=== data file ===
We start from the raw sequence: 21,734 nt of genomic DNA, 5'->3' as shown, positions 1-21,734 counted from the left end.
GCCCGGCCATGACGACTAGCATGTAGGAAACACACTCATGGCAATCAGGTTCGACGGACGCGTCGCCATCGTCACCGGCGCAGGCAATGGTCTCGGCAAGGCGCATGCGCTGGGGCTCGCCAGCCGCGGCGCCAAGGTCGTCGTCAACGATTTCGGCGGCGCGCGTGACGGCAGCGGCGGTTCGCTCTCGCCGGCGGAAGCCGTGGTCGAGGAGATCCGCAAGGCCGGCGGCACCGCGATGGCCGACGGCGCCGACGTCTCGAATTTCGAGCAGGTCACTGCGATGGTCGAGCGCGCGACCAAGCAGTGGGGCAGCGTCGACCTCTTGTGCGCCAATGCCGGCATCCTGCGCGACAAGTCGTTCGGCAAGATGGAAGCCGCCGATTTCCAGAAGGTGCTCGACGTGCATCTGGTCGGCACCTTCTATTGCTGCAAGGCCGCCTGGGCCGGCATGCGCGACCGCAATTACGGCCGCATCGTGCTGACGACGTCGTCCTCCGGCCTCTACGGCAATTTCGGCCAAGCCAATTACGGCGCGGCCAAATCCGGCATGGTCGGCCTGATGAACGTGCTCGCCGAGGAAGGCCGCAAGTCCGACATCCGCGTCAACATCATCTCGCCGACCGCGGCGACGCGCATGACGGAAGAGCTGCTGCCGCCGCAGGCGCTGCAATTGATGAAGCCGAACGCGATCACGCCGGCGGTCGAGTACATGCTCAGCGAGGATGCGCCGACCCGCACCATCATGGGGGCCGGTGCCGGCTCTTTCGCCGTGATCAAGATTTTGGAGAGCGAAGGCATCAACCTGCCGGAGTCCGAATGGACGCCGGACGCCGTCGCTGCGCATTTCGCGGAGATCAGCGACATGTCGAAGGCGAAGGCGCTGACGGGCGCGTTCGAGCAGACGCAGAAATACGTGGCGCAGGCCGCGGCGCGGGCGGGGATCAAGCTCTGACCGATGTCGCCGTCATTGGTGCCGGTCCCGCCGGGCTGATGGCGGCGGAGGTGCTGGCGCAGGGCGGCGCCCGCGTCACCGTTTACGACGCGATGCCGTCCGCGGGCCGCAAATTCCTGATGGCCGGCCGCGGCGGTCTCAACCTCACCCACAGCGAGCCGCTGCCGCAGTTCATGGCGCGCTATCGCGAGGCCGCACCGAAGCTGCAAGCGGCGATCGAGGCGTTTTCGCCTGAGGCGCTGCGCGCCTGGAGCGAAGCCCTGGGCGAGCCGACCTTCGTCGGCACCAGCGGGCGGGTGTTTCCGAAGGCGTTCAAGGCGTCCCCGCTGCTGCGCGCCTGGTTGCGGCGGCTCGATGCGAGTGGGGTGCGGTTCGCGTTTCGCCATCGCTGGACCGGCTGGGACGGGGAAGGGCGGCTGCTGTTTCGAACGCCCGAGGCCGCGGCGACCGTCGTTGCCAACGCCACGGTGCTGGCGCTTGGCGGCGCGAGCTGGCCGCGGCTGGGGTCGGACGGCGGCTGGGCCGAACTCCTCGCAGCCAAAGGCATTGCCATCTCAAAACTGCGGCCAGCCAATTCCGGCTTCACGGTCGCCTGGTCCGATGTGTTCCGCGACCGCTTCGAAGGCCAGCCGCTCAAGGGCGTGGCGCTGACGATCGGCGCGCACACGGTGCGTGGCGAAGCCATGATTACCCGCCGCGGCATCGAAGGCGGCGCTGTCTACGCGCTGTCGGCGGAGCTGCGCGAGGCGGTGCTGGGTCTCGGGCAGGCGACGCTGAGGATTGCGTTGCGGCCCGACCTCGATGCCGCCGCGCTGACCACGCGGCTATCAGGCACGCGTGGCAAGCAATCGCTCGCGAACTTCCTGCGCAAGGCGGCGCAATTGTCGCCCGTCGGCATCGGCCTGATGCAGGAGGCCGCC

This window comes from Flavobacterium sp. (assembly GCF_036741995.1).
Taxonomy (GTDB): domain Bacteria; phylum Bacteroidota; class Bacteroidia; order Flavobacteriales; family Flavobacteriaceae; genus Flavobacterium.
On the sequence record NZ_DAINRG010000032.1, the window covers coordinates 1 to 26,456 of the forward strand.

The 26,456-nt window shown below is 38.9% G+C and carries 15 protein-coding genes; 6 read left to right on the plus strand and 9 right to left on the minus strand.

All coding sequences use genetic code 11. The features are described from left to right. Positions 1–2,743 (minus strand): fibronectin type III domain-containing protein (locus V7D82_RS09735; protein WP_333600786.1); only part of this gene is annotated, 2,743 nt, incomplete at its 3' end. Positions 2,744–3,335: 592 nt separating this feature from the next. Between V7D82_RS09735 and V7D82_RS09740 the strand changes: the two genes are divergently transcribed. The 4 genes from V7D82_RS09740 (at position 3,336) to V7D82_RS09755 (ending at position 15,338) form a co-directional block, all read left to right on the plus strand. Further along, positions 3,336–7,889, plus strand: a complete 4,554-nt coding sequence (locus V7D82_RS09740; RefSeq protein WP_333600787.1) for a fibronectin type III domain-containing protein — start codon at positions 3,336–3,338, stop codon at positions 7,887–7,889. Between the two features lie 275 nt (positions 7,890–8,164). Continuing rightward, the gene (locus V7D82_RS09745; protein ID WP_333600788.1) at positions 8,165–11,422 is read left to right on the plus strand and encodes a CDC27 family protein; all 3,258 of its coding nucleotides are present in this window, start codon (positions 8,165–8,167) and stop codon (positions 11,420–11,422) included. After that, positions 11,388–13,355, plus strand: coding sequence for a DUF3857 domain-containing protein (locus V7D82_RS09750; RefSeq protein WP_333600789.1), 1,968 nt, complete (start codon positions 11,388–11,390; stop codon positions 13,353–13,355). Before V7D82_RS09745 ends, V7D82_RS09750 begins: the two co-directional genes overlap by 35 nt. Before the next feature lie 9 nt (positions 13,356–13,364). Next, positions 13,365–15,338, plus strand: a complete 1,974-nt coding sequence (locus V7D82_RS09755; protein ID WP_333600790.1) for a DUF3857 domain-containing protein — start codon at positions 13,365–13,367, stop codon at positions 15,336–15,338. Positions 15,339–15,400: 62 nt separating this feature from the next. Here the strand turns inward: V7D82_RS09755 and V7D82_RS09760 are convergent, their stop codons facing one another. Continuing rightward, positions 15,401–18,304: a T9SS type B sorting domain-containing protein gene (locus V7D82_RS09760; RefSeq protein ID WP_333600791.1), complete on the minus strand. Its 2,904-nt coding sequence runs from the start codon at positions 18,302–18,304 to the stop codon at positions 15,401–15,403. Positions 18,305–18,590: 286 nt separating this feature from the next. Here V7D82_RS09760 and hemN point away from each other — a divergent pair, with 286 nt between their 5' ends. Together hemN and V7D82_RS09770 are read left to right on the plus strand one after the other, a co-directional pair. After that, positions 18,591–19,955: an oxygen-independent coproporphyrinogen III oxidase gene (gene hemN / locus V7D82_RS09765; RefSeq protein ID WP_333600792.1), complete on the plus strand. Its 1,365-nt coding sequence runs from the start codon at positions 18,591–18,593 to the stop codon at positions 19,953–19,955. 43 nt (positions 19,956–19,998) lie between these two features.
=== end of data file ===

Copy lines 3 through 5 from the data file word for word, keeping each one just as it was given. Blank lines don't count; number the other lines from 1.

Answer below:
This window comes from Flavobacterium sp. (assembly GCF_036741995.1).
Taxonomy (GTDB): domain Bacteria; phylum Bacteroidota; class Bacteroidia; order Flavobacteriales; family Flavobacteriaceae; genus Flavobacterium.
On the sequence record NZ_DAINRG010000032.1, the window covers coordinates 1 to 26,456 of the forward strand.